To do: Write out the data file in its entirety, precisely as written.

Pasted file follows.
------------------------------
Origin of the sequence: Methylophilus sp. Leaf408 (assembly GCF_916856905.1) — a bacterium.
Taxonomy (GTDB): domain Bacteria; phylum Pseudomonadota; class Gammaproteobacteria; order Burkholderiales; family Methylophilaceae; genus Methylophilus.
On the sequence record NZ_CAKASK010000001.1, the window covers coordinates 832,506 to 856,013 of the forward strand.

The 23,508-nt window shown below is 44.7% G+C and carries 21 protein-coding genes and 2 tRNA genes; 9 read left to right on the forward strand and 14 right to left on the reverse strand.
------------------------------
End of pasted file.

Origin of the sequence: Methylophilus sp. Leaf408 (assembly GCF_916856905.1) — a bacterium.
Taxonomy (GTDB): domain Bacteria; phylum Pseudomonadota; class Gammaproteobacteria; order Burkholderiales; family Methylophilaceae; genus Methylophilus.
On the sequence record NZ_CAKASK010000001.1, the window covers coordinates 832,506 to 856,013 of the forward strand.

The 23,508-nt window shown below is 44.7% G+C and carries 21 protein-coding genes and 2 tRNA genes; 9 read left to right on the forward strand and 14 right to left on the reverse strand.